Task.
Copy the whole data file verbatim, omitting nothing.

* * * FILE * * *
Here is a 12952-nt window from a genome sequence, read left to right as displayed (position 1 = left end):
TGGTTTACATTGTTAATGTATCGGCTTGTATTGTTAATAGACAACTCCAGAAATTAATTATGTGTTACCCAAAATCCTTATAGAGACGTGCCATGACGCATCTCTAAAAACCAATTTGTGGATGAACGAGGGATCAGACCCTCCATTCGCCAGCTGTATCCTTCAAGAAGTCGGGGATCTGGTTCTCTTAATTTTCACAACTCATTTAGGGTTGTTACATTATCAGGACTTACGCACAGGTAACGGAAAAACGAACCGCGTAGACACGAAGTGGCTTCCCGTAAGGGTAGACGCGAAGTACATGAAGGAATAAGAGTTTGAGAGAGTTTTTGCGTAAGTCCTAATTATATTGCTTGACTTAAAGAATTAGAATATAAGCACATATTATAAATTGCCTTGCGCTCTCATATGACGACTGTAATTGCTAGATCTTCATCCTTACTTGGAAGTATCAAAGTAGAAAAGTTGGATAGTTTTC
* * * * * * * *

Here is a 12952-nt window from a genome sequence, read left to right as displayed (position 1 = left end):
TGGTTTACATTGTTAATGTATCGGCTTGTATTGTTAATAGACAACTCCAGAAATTAATTATGTGTTACCCAAAATCCTTATAGAGACGTGCCATGACGCATCTCTAAAAACCAATTTGTGGATGAACGAGGGATCAGACCCTCCATTCGCCAGCTGTATCCTTCAAGAAGTCGGGGATCTGGTTCTCTTAATTTTCACAACTCATTTAGGGTTGTTACATTATCAGGACTTACGCACAGGTAACGGAAAAACGAACCGCGTAGACACGAAGTGGCTTCCCGTAAGGGTAGACGCGAAGTACATGAAGGAATAAGAGTTTGAGAGAGTTTTTGCGTAAGTCCTAATTATATTGCTTGACTTAAAGAATTAGAATATAAGCACATATTATAAATTGCCTTGCGCTCTCATATGACGACTGTAATTGCTAGATCTTCATCCTTACTTGGAAGTATCAAAGTAGAAAAGTTGGATAGTTTTC